As Barack and Michelle Obama prepare for their first Christmas in the White House, they might wonder why he has fallen so swiftly from being virtually a national icon to the unhappy status as among the least popular occupants of the Oval Office since modern polling began.
Regardless of what happens during the balance of his presidential tenure, Obama will always be a national treasure because he proved for all time that America truly is the place where any child, including one whose skin is not lily white, can be elected to the most powerful office on Earth.
But, just as Americans can elect whomever they choose to be their commander-in-chief, they can also decide they made a serious mistake in their choice. There is an especially bitter cast to that realization when it involves a recognition that they were lied to by somebody in whom they invested a historic trust.
To grasp the depth of the gathering disappointment with Obama, consider this fact: He is less popular today, not quite a year into his first term, than the battered and bruised George W. Bush was at the end of his eight years in office.
Here are the numbers: Scott Rasmussen's latest survey of likely voters -- the most reliable predictor of future election results -- finds 56 percent of those questioned either disapprove or strongly disapprove of Obama's performance, with 46 percent falling in the latter category. When Bush left office, 43 percent strongly disapproved of his performance.
In the Gallup Poll, only one in four Americans is satisfied with the direction in which Obama and the Democratic Congress are leading the country. Rasmussen's tracking finds Republicans with their biggest lead of the year in the generic congressional party balloting, leading Democrats by 44 percent to 36 percent. Only one in four Americans approves of the job Congress is doing, according to Gallup.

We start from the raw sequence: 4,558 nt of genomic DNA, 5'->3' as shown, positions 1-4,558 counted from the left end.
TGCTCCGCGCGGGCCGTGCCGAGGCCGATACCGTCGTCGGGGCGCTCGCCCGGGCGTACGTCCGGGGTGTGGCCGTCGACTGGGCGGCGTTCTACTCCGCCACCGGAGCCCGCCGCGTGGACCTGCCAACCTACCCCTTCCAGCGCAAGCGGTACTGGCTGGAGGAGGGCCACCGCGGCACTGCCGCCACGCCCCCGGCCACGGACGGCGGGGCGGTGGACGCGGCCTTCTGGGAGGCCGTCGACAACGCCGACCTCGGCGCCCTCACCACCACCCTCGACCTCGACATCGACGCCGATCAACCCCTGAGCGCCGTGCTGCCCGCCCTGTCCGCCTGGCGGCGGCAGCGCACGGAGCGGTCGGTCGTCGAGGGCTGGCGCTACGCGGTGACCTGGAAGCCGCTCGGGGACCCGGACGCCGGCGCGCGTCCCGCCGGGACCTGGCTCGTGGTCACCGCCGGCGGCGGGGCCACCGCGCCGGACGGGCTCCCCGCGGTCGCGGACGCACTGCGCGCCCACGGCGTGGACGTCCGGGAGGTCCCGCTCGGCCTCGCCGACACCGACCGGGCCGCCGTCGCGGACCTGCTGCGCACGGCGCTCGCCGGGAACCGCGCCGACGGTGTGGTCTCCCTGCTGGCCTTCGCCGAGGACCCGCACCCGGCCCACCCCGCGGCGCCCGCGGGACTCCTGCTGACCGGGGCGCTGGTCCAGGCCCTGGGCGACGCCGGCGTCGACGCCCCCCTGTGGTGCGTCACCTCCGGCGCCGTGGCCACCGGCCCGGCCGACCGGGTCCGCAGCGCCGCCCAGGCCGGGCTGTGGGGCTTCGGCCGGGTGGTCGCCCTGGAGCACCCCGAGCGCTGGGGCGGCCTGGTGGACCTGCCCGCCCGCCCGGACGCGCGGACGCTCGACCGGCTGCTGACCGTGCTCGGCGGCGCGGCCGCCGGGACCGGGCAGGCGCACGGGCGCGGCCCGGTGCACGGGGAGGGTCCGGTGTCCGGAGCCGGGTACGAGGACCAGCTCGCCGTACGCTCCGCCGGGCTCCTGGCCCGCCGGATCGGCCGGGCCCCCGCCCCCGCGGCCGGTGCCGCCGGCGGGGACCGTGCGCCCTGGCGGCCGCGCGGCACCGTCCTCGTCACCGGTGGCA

It's not hard to see why Obama and the Democratic Congress have sunk so low in the public esteem. Obama's signature issue, for example, is health care reform, and his solution is to create a government-run health care system.
Whatever the merits of Obama's proposed solution, health care reform is an odd choice for a signature issue. As Gallup puts it, "the perception that healthcare is the nation's top problem was fairly scarce during most of the decade, reaching a low point of 1% in October 2001 (as terrorism overrode other concerns)."
When Obama and congressional leaders turned their attention away from economic recovery to the campaign to enact Obamacare, "the public's mentioning of healthcare as the country's top problem began to rise again, reaching 26% by late August/early September," according to Gallup.
But now, "at decade's end, concerns over healthcare had drifted back to 16%."
In other words, the smartest guy in the room ran a slick presidential campaigns, capitalizing on public disgust with his predecessor by portraying himself as a tax cutter who would deliver "a net spending reduction," and benefiting from a generational yearning to make history by electing the country's first black president.
It was a brilliant strategy, but, once in office, Obama lost his touch. He and his advisers believed their own hubristic press releases about solving the nation's problems by doing what Washington Democrats have been doing since FDR -- throwing tax dollars and bureaucrats at them -- only doing it more spectacularly than ever before.
So they've done pretty much what I predicted they would do in a Feb. 11 column: Obama has spent 2009 "making himself the symbol of what's wrong with Washington rather than being the agent of change in Washington."
The title of that column was "Obama headed to a one-term strategy." He still is.
Posted by John Ray (M.A.; Ph.D.). For a daily critique of Leftist activities, see DISSECTING LEFTISM. To keep up with attacks on free speech see TONGUE-TIED. Also, don't forget your daily roundup of pro-environment but anti-Greenie news and commentary at GREENIE WATCH . Email me here